Firefly: The Magnificent Nine by James Lovegrove: Narrated by James Anderson Foster

The Magnificent Nine confirms the placement of these Firefly novels–or at least this particular installment–as falling between Objects In Space and the Serenity motion picture. The previous book hadn’t made any specific mention of the events in that episode and thus could have fallen before or after that final episode of the tragically short-lived series.
The crew of Serenity is floating adrift, between jobs and looking for work to keep themselves afloat when a message arrives from an old friend of Jayne’s. There’s trouble on the distant, dry–almost desert–world of Thetis. Jayne’s former lover, Temperance, is desperate to find help for her small village. A cruel, savage bandit going by the name of Elias Vandal threatens the survival of all residents of Thetis who won’t bow to his reign or join his cultish band of raiders and criminals.
Though there’s no money in the job, it’s the right thing to do, and the crew of Serenity naturally makes their way to Thetis. This group of nine mismatched compatriots is hardly the collection of soldiers or heroes Temperance was expecting, but they might be precisely the heroes the planet needs.
While the previous installment, Big Damn Heroes, provided us with a fair bit of additional backstory for Captain Malcolm Reynolds, this book supplements what we know of Jayne Cobb before his time with the crew of Serenity.
It’s a satisfying story that could have made for a pretty fantastic episode or two of the series.
The narration from James Anderson Foster is just as good as it was for the previous book–and hopefully will be for the remaining handful of Firefly supplemental novels.

A Baptism for the Dead by Charles R. Bernard

Charles R. Bernard has crafted an immersive piece of historical fiction with A Baptism for the Dead. Spanning the decades between the 1840s and the 1870s, we experience snapshots of the expansive fields of unsettled Nebraska on the approach to the South Pass through the Continental Divide in what would become Wyoming, raging blizzards in Northern Michigan, and the early years of Salt Lake City…and those snapshots feel three dimensional.
Throughout the story, we occasionally follow Left Hand, an indigenous woman who has the unfortunate path in life of hunting monsters. The introduction to her character is a fascinating glimpse of a forest haunted by ghosts and a cavern of sickness and monstrous residents.
The bulk of the story begins as we witness Leonidas Pyburn and his two sons–following the fateful path previously taken by the Donner-Reed Party–headed West to embrace the call of Manifest Destiny in the form of the emerging gold rush in California. Encountering a frantic, haunted sexton along the way, their own journey takes a turn not altogether better than that experienced by the previously mentioned Donner Party.
The survivors of that grisly, horrific encounter go drastically separate directions, both in life and in a cartographic sense. While Leonidas continues West to seek fortune and power, his son determines that his fate awaits him to the North, with the Mormons who passed through the region previously.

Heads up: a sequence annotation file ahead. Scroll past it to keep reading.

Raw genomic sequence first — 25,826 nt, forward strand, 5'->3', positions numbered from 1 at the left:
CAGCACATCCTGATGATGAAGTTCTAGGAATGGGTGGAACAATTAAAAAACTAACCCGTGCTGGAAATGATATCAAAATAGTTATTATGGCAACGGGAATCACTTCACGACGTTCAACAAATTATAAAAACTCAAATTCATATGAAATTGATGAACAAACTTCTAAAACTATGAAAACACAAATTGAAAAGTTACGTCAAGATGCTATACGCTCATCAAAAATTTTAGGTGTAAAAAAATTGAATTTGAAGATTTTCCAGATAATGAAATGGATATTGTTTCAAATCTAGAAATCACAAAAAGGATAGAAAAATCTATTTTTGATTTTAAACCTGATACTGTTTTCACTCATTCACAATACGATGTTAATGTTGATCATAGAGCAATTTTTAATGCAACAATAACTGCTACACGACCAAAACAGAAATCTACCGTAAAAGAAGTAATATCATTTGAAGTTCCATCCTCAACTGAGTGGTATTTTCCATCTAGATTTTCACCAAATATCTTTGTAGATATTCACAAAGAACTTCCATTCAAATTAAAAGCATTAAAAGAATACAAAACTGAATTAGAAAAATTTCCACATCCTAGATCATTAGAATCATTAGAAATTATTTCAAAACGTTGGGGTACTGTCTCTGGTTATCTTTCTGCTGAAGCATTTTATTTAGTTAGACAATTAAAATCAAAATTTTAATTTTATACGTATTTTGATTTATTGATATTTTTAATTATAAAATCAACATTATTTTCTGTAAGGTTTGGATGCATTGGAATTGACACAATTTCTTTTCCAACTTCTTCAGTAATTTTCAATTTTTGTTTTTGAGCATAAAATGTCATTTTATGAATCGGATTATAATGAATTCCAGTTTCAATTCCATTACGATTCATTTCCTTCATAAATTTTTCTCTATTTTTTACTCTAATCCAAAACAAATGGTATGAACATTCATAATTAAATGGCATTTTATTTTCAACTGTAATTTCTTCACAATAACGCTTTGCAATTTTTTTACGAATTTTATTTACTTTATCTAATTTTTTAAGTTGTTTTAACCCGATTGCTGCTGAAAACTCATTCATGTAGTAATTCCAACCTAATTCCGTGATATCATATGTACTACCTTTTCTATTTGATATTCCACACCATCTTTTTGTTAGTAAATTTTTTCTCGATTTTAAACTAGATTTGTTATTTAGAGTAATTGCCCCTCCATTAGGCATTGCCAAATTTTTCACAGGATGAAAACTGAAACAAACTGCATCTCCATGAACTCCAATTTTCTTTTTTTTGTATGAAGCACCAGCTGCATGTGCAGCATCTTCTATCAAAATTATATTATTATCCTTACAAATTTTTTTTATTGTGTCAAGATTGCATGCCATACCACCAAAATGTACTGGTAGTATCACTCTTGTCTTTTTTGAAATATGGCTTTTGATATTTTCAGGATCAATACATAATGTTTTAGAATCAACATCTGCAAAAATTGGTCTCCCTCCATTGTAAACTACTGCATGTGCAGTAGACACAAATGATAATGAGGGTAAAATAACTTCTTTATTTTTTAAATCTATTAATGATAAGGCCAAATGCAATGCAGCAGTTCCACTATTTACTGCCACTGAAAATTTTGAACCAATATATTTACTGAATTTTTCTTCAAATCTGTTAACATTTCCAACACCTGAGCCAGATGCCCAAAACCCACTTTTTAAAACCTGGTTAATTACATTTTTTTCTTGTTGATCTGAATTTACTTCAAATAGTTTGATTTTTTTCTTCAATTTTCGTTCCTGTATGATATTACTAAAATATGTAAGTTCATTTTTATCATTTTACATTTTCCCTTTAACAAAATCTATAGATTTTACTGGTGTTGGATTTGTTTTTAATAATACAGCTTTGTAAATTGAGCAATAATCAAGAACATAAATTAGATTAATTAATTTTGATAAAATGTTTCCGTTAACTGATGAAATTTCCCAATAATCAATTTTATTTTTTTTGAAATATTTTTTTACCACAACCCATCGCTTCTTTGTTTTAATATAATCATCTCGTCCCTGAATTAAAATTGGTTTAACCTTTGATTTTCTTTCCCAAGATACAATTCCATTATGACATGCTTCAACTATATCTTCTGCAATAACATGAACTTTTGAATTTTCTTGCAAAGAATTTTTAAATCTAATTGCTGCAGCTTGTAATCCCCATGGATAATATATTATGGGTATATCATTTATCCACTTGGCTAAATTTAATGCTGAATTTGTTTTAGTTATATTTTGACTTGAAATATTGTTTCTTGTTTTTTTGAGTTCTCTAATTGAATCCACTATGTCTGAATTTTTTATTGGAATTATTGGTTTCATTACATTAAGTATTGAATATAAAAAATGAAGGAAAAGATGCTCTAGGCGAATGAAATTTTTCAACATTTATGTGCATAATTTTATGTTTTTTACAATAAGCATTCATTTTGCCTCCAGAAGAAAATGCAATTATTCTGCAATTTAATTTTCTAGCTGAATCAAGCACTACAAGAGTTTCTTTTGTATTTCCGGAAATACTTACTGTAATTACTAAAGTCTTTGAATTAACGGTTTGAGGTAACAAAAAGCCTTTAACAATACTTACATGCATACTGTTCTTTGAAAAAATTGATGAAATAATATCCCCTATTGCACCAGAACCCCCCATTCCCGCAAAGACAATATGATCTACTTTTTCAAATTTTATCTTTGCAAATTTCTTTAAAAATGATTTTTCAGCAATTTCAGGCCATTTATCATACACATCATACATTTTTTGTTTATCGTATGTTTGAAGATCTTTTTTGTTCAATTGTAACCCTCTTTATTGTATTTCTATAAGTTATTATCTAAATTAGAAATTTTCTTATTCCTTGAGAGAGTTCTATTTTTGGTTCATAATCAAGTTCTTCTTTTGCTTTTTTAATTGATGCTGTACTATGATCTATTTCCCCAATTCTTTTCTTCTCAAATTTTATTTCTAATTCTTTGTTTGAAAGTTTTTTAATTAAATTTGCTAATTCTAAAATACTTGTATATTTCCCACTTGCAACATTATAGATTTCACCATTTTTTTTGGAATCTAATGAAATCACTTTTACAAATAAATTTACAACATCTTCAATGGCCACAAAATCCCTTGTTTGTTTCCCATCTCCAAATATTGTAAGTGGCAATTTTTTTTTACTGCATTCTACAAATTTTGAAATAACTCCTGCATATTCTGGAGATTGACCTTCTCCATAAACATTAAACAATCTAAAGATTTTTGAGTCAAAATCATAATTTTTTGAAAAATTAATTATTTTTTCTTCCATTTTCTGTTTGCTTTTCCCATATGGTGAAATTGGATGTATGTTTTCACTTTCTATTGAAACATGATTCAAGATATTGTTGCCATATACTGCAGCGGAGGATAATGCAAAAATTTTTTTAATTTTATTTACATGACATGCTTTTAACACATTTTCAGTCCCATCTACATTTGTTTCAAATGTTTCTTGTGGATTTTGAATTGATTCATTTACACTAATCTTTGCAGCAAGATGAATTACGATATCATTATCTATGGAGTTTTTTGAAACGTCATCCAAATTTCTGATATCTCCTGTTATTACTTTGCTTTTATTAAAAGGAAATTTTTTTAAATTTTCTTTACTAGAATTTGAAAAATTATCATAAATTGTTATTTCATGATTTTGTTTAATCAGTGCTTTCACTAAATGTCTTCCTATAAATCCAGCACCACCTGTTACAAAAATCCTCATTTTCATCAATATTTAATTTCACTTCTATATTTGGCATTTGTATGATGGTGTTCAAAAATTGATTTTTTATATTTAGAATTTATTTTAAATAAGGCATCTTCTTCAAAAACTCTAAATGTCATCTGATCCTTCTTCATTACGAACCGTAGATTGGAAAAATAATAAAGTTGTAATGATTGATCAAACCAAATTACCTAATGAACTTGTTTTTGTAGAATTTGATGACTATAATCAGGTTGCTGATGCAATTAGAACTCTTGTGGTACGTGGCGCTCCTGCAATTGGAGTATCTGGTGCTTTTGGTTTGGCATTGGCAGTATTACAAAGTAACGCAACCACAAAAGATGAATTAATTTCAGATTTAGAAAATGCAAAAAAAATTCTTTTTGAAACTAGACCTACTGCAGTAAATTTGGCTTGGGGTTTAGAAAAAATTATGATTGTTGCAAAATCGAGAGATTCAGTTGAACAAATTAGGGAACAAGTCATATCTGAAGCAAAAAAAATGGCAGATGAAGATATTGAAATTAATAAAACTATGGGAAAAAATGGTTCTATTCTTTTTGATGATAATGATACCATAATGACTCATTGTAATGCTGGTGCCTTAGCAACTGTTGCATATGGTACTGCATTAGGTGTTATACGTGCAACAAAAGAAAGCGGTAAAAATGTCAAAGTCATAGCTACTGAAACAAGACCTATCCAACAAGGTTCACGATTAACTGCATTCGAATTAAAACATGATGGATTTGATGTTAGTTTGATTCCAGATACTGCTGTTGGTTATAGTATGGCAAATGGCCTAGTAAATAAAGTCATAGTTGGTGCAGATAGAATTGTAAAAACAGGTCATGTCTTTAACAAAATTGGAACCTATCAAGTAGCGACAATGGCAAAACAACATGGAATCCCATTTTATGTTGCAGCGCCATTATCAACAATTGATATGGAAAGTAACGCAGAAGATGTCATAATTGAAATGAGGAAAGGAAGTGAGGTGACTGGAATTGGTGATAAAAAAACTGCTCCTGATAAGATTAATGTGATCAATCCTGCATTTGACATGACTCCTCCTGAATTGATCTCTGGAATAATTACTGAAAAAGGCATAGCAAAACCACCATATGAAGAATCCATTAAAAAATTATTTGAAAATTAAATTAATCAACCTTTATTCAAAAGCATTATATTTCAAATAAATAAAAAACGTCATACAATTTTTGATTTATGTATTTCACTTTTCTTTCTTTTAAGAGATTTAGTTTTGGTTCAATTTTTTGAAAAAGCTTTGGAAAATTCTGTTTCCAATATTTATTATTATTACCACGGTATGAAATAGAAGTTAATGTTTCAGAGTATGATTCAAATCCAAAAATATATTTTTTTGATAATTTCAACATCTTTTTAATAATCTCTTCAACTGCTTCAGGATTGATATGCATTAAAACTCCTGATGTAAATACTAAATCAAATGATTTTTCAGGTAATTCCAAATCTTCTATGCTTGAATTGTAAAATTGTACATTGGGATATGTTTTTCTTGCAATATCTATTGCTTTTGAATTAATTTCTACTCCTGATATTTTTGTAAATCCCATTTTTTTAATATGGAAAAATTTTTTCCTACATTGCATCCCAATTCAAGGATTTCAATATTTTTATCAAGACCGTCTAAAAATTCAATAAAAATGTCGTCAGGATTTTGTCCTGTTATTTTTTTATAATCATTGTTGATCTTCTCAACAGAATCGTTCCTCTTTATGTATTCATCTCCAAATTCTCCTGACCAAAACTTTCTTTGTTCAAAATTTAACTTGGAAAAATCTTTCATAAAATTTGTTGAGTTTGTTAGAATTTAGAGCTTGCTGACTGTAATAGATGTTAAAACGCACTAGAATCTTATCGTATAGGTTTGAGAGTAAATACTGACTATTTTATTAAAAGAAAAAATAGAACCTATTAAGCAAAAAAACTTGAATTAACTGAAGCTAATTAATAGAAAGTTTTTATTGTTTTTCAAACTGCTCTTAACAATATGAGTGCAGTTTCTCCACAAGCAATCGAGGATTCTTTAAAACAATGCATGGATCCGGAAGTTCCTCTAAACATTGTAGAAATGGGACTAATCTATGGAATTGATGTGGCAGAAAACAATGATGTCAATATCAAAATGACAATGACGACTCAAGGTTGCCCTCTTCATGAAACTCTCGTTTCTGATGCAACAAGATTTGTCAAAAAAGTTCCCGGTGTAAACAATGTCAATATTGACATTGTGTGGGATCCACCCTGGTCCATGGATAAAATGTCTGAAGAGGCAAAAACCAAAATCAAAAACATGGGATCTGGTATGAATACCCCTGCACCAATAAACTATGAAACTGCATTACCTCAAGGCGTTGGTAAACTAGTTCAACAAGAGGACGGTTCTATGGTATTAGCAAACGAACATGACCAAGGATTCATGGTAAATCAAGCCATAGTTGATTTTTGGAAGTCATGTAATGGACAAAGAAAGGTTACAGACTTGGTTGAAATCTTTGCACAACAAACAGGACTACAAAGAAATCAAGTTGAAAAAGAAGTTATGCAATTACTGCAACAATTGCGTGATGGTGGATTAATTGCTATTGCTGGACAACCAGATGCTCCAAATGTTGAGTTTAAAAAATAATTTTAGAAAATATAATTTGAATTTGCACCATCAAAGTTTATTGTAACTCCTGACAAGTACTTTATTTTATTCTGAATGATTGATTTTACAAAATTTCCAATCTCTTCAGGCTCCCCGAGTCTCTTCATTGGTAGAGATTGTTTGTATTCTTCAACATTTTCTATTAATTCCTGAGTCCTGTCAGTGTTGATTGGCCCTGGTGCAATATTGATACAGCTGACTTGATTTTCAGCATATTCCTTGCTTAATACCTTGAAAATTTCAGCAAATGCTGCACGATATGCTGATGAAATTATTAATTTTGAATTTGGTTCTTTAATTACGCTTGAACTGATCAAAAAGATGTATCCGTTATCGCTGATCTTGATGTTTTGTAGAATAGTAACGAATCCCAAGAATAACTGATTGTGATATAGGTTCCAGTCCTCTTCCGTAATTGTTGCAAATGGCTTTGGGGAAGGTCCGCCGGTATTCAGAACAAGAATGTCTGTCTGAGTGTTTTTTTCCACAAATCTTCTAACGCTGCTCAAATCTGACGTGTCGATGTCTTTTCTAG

As secrets and magic bring the father and son together again, two decades later, we learn that there are more than carrion-eating ghouls to be afraid of in this vision of the American West.
Bernard succeeds in blending occultism, conventional spirituality, social commentary, history, and family drama into a captivating novel that contains more than enough gore and Western aesthetic to appeal to fans of the Splatter Westerns being published by Death’s Head Press.

The Night Silver River Run Red by Christine Morgan

My maternal grandfather was a big fan of Louis L’Amour and he had a massive assortment of paperback westerns when I was growing up. I developed a deep appreciation for those stories and others, as well as western movies and television as a whole.
The Night Silver River Run Red is absolutely not one of those westerns. Christine Morgan nails the language, the descriptions, and the tone of authentic western authors…but that is where the similarities end.
It starts off like a tale that could have been a Halloween-themed Laura Ingalls Wilder story from her Little House series. Kids in a rapidly depopulating town sneak out together at night to try and catch a glimpse of carnival attractions their puritanical parents oppose. The only element that wouldn’t fit is the presence of a religious cult a short distance outside of town, but I didn’t say it was a perfect comparison.
It doesn’t feel like one of those stories for long anyhow. The violence erupts and any thought that this could have been a western story you might have read while growing up is dispelled quite rapidly and that sense of familiarity never returns…plus, there is a uniquely psychotic rapist named Horsecock in the book, so there’s that.
I can only hope the other Splatter Westerns published by Death’s Head Press are this good…because Christine Morgan expertly weaves her own brand of extreme horror and visceral violence into an almost perfect replica of the pulp westerns a lot of us know quite well.
This is the fourth of the books, but it had to be the first I read, just because of this particular author.

If you are a fan of both horror and western literature, I highly recommend checking out the whole series of Splatter Westerns released by Death’s Head Press. There are currently eight installments to fulfill your filthiest, most bloodthirsty desires.